ITV4: Friday 3 July, 11.10pm
Even Walter Hill’s The Long Riders, second only to Phil Kaufman’s The Great Northfield Minnesota Raid as the best James Gang movie, fell prey to viewing Jesse James through a prism. And Brad Pitt’s soulful take on America’s most famous outlaw gives its game away right up front: The Assassination…? As if Jesse James was some kind of statesman, rather than an unrepentant killer. Lincoln was assassinated. And so were the Kennedys. Jesse James was shot in the back, a bully gunned down by a coward. This pernickety, self-consciously stylised western, so drained of colour it might as well, like Johnny Depp’s Dead Man, have been shot in black and white, has an artiness that’s almost abstract (also like Johnny Depp’s Dead Man). With its prissily Biblical narration and its determination to place Jesse in an elemental landscape (like Richard Gere in Terrence Malick’s Days of Heaven), it aggrandizes a train robber who killed people who got in his way. Incidentally, the mournfully sensitive music on the soundtrack makes no sense in this context. What we’re shown is constantly at odds with the purple narration eulogizing the man. And it’s not as if these characters are complex. With the exception of Paul Schneider’s literate and flirtatious Dick Liddel, they’re dullards. Envious of Confederate outlaw Jesse’s celebrity, Robert Ford (the excellent Casey Affleck) tells his brother: “He’s just a human being.” A sorry excuse for one, at that. If in doubt, take a look at The Great Northfield Minnesota Raid. Now that’s a western – one that comes to bury Jesse James, not praise him. Nick Cave’s presence late on (as a balladeer singing Jesse’s praises) serves only to underline how much his own skewed take on the Ned Kelly legend in his fierce film The Proposition could have benefitted the producers of this one. One of them’s Ridley Scott, who made his own suspect contribution to the culture of criminal celebrity in American Gangster.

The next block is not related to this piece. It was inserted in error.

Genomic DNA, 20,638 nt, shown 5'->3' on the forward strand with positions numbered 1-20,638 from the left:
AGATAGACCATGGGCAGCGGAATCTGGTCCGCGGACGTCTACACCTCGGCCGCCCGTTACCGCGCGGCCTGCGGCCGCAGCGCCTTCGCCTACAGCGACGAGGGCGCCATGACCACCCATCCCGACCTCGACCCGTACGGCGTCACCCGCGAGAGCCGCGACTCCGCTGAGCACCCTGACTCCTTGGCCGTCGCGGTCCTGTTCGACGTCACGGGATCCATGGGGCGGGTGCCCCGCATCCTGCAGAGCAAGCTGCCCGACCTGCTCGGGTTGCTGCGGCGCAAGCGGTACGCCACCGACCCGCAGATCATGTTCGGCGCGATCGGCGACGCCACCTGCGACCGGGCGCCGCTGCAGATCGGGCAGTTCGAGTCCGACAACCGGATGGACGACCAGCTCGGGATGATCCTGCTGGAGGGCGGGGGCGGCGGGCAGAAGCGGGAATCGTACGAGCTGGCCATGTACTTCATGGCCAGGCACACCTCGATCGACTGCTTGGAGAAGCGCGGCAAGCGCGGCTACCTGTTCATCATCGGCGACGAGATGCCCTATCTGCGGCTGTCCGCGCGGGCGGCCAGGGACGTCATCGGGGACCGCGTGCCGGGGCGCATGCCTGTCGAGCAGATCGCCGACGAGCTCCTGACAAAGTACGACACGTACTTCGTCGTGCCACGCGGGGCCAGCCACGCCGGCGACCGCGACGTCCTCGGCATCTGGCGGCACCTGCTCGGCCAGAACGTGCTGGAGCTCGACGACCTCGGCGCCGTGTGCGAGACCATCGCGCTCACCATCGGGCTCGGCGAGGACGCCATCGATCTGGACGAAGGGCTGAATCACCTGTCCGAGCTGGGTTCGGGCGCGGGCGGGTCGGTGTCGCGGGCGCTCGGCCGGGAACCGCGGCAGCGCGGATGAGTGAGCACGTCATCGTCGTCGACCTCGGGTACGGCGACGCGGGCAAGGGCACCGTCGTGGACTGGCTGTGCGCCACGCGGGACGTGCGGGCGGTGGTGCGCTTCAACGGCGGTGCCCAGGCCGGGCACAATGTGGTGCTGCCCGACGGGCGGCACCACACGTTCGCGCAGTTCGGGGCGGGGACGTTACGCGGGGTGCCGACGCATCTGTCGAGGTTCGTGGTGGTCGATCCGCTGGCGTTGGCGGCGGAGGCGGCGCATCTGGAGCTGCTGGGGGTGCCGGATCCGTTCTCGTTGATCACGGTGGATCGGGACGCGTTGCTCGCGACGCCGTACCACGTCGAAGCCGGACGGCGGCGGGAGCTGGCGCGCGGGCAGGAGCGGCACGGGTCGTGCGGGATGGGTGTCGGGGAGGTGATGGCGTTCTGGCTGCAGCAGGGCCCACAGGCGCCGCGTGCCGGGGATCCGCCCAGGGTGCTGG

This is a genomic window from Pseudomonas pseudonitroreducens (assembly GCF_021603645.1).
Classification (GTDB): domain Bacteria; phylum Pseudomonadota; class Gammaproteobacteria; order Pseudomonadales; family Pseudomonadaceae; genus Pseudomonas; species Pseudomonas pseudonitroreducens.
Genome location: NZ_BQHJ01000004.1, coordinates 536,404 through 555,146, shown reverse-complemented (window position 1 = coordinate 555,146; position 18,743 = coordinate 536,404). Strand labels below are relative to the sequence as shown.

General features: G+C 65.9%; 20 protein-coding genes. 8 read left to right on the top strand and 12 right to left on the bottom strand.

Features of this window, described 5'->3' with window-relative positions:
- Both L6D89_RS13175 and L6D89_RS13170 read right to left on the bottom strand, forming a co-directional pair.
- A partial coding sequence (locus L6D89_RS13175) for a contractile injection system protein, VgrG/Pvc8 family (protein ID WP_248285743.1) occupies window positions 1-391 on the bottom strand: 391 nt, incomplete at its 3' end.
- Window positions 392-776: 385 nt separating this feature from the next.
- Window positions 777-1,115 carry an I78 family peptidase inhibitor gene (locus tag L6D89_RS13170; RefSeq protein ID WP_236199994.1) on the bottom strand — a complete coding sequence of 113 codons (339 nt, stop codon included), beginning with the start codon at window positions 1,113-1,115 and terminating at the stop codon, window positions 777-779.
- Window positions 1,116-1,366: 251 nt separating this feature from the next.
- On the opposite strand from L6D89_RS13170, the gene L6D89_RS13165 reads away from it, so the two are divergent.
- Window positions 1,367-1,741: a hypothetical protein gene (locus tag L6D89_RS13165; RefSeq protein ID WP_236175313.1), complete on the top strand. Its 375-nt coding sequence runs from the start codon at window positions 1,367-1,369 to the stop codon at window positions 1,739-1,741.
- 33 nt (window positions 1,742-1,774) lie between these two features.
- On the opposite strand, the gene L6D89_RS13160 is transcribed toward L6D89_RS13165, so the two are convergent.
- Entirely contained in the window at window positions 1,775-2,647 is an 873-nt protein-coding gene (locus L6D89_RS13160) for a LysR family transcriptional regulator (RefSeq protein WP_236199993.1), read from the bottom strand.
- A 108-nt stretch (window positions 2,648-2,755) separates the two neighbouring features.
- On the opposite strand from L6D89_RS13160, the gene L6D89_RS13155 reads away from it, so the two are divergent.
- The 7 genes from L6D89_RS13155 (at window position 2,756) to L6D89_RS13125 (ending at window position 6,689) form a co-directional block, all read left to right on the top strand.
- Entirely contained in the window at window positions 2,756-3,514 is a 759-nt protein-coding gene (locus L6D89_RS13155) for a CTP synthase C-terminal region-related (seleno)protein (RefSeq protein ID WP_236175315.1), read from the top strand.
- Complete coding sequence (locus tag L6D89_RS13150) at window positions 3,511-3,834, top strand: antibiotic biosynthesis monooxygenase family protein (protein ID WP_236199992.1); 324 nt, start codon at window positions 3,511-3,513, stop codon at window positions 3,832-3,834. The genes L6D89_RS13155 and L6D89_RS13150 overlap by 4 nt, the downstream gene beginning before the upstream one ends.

|Other Showings||Time & Date|
|ITV4||Sunday, 5 July at 10:00PM|